In reality, however, the report says no buses are available for people outside the 400-metre limit when demand is at its highest.
“Currently, Handi-Transit service is operating at capacity,” the report says. “Travelling outside the currently defined service area during peak hours is not possible without the addition of more vehicles.
“Requests for out-of-service area trips can often be accommodated provided they are for weekends or off-peak service hours, when impact to customers within the service boundaries is minimal.”
Expanding the current boundaries to between 1-5 kilometres would require more buses, the report concludes. Otherwise, wait times for riders would become unreasonably long and would exceed minimum standards.
“A minimum addition of one extra vehicle would be required to each of the six extremities of the service area,” the report concludes, a number that could rise to 12 extra buses, depending on how far and where the limit is extended.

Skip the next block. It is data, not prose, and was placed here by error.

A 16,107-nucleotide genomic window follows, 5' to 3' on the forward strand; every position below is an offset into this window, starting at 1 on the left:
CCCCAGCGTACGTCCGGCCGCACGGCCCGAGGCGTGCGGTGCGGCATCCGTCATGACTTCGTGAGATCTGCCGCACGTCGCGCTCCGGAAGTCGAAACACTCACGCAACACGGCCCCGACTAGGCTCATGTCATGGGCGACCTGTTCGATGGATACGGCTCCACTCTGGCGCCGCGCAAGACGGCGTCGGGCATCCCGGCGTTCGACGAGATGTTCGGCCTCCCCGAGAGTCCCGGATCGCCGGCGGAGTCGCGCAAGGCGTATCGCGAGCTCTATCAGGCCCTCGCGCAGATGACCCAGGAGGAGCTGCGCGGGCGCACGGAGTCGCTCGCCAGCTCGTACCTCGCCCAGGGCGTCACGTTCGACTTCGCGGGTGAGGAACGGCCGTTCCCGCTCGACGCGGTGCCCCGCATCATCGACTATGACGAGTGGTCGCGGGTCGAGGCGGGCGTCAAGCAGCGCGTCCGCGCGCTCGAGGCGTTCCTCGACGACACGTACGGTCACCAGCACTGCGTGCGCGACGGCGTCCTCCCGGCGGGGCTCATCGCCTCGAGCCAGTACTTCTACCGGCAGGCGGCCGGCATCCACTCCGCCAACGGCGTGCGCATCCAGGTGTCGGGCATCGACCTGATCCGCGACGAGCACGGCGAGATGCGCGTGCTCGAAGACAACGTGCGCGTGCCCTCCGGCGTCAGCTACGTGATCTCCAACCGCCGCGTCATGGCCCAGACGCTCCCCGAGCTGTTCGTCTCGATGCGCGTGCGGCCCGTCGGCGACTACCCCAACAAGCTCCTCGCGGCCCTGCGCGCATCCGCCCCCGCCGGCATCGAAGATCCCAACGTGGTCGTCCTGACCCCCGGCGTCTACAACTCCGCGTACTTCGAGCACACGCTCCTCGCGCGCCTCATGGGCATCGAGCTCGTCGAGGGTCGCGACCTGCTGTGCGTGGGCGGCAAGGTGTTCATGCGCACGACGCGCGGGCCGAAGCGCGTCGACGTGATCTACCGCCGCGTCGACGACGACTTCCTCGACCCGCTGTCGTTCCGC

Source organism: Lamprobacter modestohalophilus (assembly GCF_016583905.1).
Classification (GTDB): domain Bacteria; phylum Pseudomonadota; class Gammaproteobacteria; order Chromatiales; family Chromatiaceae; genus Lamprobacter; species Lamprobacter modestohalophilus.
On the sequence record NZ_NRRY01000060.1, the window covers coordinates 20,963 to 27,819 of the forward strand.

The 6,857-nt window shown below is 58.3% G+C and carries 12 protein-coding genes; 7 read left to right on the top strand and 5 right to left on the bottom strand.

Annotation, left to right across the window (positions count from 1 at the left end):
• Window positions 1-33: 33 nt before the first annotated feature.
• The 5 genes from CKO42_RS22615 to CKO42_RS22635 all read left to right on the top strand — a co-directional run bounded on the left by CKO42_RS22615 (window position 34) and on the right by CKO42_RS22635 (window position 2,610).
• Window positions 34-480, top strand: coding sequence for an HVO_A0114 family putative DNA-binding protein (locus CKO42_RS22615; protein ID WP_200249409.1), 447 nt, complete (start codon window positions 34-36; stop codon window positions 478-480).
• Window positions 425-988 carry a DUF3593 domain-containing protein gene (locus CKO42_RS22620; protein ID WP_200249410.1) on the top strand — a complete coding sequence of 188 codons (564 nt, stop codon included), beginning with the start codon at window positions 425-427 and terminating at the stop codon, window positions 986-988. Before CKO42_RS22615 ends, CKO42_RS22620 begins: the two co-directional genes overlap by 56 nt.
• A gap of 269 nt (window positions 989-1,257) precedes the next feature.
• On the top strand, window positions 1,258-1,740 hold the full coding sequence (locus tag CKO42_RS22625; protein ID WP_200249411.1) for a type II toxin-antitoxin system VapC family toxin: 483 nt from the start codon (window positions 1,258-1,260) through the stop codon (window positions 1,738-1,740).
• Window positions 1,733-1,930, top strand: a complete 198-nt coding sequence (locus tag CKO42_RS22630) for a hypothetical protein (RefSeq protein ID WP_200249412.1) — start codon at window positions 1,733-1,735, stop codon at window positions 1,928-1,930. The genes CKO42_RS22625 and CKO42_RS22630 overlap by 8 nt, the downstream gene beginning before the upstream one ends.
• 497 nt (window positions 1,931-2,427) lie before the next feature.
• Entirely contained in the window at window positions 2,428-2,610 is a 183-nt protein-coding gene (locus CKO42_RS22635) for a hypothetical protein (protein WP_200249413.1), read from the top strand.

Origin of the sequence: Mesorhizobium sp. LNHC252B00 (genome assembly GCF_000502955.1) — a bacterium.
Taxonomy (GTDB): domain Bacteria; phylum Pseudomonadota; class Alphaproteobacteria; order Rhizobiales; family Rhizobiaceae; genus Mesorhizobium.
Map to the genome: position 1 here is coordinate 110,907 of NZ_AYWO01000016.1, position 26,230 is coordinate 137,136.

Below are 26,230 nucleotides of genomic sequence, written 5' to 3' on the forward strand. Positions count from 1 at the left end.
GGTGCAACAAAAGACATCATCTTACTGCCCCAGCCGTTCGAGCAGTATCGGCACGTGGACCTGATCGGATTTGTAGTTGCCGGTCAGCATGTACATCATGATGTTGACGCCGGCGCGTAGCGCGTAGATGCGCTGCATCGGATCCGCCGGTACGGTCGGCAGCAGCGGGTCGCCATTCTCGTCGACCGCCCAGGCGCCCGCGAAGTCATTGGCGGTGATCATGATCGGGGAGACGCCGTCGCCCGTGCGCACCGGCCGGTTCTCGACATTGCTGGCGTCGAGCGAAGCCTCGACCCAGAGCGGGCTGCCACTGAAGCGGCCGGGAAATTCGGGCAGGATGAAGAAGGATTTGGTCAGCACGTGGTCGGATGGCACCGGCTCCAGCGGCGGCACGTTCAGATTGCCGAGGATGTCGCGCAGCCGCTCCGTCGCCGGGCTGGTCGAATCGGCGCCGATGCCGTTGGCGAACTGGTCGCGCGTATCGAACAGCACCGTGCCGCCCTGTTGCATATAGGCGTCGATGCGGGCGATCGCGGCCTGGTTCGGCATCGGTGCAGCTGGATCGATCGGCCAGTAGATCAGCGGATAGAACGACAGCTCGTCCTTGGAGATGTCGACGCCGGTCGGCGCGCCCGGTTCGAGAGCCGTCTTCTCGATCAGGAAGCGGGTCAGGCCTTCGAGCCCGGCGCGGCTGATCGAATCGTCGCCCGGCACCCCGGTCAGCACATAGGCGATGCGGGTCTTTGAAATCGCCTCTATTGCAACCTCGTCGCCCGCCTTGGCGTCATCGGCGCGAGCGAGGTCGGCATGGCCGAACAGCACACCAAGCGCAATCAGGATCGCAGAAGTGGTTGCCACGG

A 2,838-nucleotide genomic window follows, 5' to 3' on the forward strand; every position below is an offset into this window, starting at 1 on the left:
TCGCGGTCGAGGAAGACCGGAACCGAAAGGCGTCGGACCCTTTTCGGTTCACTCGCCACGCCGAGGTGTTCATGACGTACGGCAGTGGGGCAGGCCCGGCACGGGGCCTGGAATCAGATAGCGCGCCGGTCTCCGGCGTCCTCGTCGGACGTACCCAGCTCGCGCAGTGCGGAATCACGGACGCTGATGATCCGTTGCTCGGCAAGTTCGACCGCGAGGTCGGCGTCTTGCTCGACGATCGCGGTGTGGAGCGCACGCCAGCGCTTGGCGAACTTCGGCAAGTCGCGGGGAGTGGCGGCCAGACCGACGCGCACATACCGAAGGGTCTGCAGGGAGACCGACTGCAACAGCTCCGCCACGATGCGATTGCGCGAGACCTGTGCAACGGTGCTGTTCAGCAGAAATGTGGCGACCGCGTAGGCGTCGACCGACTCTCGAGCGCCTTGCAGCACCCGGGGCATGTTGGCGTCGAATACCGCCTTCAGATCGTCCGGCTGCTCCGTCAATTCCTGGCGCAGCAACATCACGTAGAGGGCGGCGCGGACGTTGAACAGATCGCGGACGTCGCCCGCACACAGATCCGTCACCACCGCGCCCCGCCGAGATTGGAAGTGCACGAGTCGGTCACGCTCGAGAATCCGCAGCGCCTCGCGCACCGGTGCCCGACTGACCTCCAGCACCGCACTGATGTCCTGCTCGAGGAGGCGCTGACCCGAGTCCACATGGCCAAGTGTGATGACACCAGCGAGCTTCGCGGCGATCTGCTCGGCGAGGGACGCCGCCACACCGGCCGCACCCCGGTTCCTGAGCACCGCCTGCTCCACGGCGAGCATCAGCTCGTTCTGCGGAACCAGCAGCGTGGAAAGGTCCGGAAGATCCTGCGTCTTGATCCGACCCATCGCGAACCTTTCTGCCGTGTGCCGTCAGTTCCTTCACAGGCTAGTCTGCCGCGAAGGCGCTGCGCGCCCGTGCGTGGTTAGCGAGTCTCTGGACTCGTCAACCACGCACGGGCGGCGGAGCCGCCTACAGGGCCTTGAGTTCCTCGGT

“The financial impact to the operating budget could be in a range of between $500,000 and $990,000 per year.”
Handi-Transit costs have been rising steadily in the last 10 years, since 2005 when they were integrated with Sudbury Transit, meaning they operated the same hours and routes. According to a 2011 audit by Auditor General Brian Bigger, Handi-Transit use increased by 26 per cent between 2005 and 2009. The net cost to the city increased by more than $1 million in that time, rising to more than $2.7 million.
Last year alone, the Handi-Transit budget came in $215,000 higher than forecast. According to a staff report last year, Handi-Transit has exceeded its forecast budget by an average of $125,000 in recent years.
To stem the soaring costs, new eligibility criteria for riders were introduced last year, and efforts were made to encourage more use of the conventional transit system by people who are eligible to use Handi-Transit.